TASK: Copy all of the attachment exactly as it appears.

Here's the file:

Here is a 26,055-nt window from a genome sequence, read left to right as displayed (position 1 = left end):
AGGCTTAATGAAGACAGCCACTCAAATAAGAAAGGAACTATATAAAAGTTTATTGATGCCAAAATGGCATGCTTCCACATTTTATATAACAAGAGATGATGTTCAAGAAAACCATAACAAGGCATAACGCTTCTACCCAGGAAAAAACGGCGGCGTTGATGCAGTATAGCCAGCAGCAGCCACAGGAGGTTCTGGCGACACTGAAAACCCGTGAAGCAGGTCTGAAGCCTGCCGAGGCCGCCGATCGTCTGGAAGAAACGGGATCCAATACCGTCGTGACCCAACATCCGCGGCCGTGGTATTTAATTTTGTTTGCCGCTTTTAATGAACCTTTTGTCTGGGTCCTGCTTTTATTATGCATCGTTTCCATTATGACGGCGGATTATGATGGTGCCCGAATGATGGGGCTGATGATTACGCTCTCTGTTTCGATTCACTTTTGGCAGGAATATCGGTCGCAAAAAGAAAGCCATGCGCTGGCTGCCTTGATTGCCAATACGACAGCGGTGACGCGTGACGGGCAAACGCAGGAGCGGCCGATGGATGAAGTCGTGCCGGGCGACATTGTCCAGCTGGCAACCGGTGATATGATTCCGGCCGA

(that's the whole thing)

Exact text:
Here is a 26,055-nt window from a genome sequence, read left to right as displayed (position 1 = left end):
AGGCTTAATGAAGACAGCCACTCAAATAAGAAAGGAACTATATAAAAGTTTATTGATGCCAAAATGGCATGCTTCCACATTTTATATAACAAGAGATGATGTTCAAGAAAACCATAACAAGGCATAACGCTTCTACCCAGGAAAAAACGGCGGCGTTGATGCAGTATAGCCAGCAGCAGCCACAGGAGGTTCTGGCGACACTGAAAACCCGTGAAGCAGGTCTGAAGCCTGCCGAGGCCGCCGATCGTCTGGAAGAAACGGGATCCAATACCGTCGTGACCCAACATCCGCGGCCGTGGTATTTAATTTTGTTTGCCGCTTTTAATGAACCTTTTGTCTGGGTCCTGCTTTTATTATGCATCGTTTCCATTATGACGGCGGATTATGATGGTGCCCGAATGATGGGGCTGATGATTACGCTCTCTGTTTCGATTCACTTTTGGCAGGAATATCGGTCGCAAAAAGAAAGCCATGCGCTGGCTGCCTTGATTGCCAATACGACAGCGGTGACGCGTGACGGGCAAACGCAGGAGCGGCCGATGGATGAAGTCGTGCCGGGCGACATTGTCCAGCTGGCAACCGGTGATATGATTCCGGCCGA